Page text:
‘Sell now’: warning for Sydney property sellers sitting on fence

Homeowners selling “quality” properties that tick all buyers’ boxed have continued to sell well. Picture: Sam Ruttyn

Homeowners considering a sale have been warned they may have to accept a lower price if they list next year.

Recent rate hikes are expected to have a slow effect on the market and the full force of higher lending costs is likely to be felt next year, experts have revealed.

PropTrack modelling predicted Sydney home prices would drop a total 18 per cent by the end of 2023, but the model also noted most of that decrease would occur next year.

Current prices remain only marginally below their February peak, additional PropTrack analysis noted.

Home prices dropped a total 3.4 per cent over the past five months and it’s meant the typical Sydney home is about $35,000 cheaper than in February.

An additional 15 per cent drop in prices following the most recent falls would wipe out another $150,000 from the average value of Sydney homes.

This would mean the median price of a Sydney home at the end of 2023, taking into account sales of units, houses and townhouses, would be about $185,000 lower than in February 2022.

Housing experts said recent interest rate hikes were the main catalyst for the cooling market, but last year’s whirlwind growth had also created affordability barriers for new buyers.

“Buyers can’t pay the prices we had earlier this year given it costs so much more to borrow money,” said PropTrack economist Paul Ryan.

Uncertainty about further rate rises was further weighing down the market, Mr Ryan said.

Runaway inflation has forced the Reserve Bank to raise the cash rate 1.25 per cent since May – the fastest rise in 28 years – and more rises are expected to be announced, including at the bank’s next board meeting on Tuesday.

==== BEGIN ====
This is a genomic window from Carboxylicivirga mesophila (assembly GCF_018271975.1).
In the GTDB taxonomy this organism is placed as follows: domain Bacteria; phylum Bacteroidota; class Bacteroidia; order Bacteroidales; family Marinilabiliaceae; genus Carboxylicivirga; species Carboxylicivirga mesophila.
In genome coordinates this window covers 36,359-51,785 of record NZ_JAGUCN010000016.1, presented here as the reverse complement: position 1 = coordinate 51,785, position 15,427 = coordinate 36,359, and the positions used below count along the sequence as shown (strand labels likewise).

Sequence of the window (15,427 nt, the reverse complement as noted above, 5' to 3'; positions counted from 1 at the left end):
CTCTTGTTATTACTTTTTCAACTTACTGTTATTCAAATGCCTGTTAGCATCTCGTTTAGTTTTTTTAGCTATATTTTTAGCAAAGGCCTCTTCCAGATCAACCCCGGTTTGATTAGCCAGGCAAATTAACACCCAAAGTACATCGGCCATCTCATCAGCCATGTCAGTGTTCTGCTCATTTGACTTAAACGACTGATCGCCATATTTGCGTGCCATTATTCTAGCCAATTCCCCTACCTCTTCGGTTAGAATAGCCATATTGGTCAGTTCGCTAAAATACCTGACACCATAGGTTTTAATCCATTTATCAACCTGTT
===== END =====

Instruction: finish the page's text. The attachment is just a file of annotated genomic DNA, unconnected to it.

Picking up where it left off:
Upgraders may have to accept a discount on their current home, but could get a bigger discount on their next house.

“The other intricacy of this is buyers don’t know how much rates will go up,” Mr Ryan said.

“Some would be looking at what rates could be and saying ‘well, maybe I won’t bid so aggressively’. There will be others who will wait to see what happens.”

My Housing Market economist Andrew Wilson said homeowners who were considering upsizing may be better off selling sooner, rather than later, as they would be able to lock in a higher price for their current home, while purchasing their new home for a discount.

He added that homeowners’ individual circumstances should be the main determinant of whether they chose to sell, but there were downsides to delaying too long.

“For those who can, it may be advantageous to sell now,” Mr Wilson said. “We know the market is easing … you may have to accept a discount on the sale, but you will get perhaps a bigger discount on the trade up.”

Mr Ryan said other market changes outside of interest rates suggested more price falls were on the cards.

Home prices are expected to continue falling this year. Picture: Darren Leigh Roberts

A buyer shift to coastal suburbs and other “lifestyle” markets, a trend that dominated the market during last year’s lockdowns, appeared to be unravelling, he said.

“There is a resumption in demand for being near amenities,” Mr Ryan said. “Commutes are more of a consideration again.”

Sydney regions with some of the biggest price falls included the northern beaches.

It led last year’s boom and house prices across the popular region were an average of over $2 million earlier this year. In popular suburbs like Fairlight and Manly, prices averaged over $4 million.

Mr Ryan said this market could have overheated. “Prices may have went ahead of themselves and there has been a bit of a reversal of that move to lifestyle (suburbs) we saw last year.”

Stronger markets across Sydney were the suburbs around Campbelltown and Liverpool, which were still attracting high buyer demand.

Mr Ryan said these regions would be better insulated from the impact of rising rates because the house prices were a lot more affordable than in the rest of the city.

The post ‘Sell now’: warning for Sydney property sellers sitting on fence appeared first on realestate.com.au.

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‘Sell now’: warning for Sydney property sellers sitting on fence

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